* yes, there should be FIVE sets of boots but Allen ignored my advice to get adequate rain gear...

Wednesday, September 25, 2013

Motherhood and Jesus

I gave the devotional at my MOPS group this week.  A member asked me if I would post it so I am.  The theme for the year is "A Beautiful Mess" and the theme verse is Ephesians 2:10.

If you're interested in more information about MOPS, you can go here.  In short, it's a mother's group affiliated with churches but open to all.

The relationship between Christ and the Crucifixion is written about somewhat regularly but my line of thought was inspired by a paragraph I read 4-5 years ago.  It was another blogger commenting on yet another blogger and I have no idea where to find the original posting.  But, to that mother that wrote those many years ago, when I was staring at a c-section scar and wondering when I would ever "get my body back," thank you.


I gained insight into the power of the Holy Spirit in my early 20s.  I had stuck with a college I thoroughly disliked; worked a job I grew to hate; under a supervisor who clearly was in the wrong profession all due to some sort of internally driven, willful stubbornness that this was where I needed to be even if I didn’t much like it.  Through a series of decisions I likely really shouldn’t have made, I met my husband.

This sort of thing has happened often enough in my life that I have come to something of an understanding about the spiritual promptings of the Holy Spirit.  Whenever you find yourself on a path that seems to defy all reason but are quite sure it is the one you should be on, if you listen closely, you can hear the Holy Spirit hollering with a slight unholy glee, “Road Trip!”  The Holy Spirit is the best teacher you will encounter but the lesson plans are far from straightforward.

Pastor Chris came and spoke to our group a couple of years ago.  She touched on a number of topics but the thing that struck me was how my understanding of God had changed through my experiences of parenting.  I don’t think we can ever fully understand the decision and choices our parents made and I think God is, rightly, even more inscrutable, but, as I parent I begin to understand why you sometimes say “no,” even though you very much want to say “yes.”  I understand why sometimes, the process of keeping my children safe and healthy is in direct opposition to making them happy in that moment.  I have experienced allowing my children to feel pain even when I want nothing more than to protect them from it. I see times when the only answer is “because I have lived longer and have seen more and have more wisdom than you and because I said so.”  I do not know the mind of God but I do feel that I am closer to understanding his heart.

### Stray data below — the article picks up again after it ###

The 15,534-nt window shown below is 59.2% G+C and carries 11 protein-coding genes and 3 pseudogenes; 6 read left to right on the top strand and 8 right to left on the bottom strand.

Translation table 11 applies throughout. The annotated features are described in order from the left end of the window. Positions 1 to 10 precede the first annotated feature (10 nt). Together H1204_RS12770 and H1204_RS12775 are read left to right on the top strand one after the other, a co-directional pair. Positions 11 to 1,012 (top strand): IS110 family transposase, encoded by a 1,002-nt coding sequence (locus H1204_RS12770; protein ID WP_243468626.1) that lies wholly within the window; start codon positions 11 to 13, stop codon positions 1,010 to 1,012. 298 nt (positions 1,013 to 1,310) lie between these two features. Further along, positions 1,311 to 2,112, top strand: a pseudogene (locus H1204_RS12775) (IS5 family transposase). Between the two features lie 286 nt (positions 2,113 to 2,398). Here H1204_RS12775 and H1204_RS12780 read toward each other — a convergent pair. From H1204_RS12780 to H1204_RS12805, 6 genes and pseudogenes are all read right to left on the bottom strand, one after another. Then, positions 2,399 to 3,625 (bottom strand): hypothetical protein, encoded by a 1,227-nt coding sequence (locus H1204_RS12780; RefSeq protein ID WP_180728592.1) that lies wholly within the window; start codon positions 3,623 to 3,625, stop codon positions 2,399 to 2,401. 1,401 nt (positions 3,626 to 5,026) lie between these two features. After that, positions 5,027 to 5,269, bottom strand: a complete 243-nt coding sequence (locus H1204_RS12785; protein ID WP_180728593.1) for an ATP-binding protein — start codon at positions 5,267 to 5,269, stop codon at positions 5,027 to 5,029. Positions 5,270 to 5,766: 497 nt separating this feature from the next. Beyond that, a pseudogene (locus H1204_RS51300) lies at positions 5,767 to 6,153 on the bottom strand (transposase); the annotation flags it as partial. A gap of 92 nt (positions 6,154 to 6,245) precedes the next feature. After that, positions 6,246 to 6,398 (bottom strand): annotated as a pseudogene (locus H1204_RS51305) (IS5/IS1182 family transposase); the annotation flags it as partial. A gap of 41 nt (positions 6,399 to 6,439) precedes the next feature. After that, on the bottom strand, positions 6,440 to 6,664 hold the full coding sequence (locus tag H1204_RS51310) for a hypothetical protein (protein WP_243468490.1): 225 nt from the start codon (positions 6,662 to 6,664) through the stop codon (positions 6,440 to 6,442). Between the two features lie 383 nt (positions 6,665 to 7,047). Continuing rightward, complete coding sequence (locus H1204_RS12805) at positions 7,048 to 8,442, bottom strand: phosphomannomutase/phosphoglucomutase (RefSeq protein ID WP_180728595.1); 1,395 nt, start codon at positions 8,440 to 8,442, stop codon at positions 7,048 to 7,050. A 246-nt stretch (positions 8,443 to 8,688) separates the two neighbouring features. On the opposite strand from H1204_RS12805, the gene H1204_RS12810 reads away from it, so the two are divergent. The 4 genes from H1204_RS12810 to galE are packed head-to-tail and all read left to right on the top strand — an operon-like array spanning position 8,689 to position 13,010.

But, the question we are looking at today is how we can embrace our beautiful mess.  

I am looking at that even smaller question of what sort of growth does he offer in that moment that we take on the mantle of “mother?”  

If I grew closer to the Holy Spirit before motherhood, and closer to God the Father through the many acts of mothering, what did that point in which I physically became a mother, offer?

If anything is simultaneously beautiful and a huge mess, it would be having a baby.

For questions as complex as these, there are no simple answers but I once read a meditation on motherhood that seemed to contain at least a piece and now I shall share what I learned with you. 

I can only speak to my own experience and I know that some of you came to motherhood from a different path.  I most sincerely hope that you can find a bit of truth from my story to bring to yours.  

The author pointed out that sacred connection between childbirth and the Crucifixion.  Jesus’ body was broken and his blood was shed so that we could have a life transcendent past death.  He gave birth to our eternal life through pain, blood, and exhaustion.

My body was broken and my blood was shed so that my children could experience a mortal life.  When I look at my scars and my stretch marks and I consider all the things that don’t work quite as well and aren’t quite as lovely as they were before I had children, I consider the gift that they represent.  I was given the gift of offering life and for that I willing gave of my body and of my blood. 

While some mothers may not have had quite such a literal birth experience, I don’t think it could ever be debated that we have all been broken.  

We have all given far more than we thought we had to give.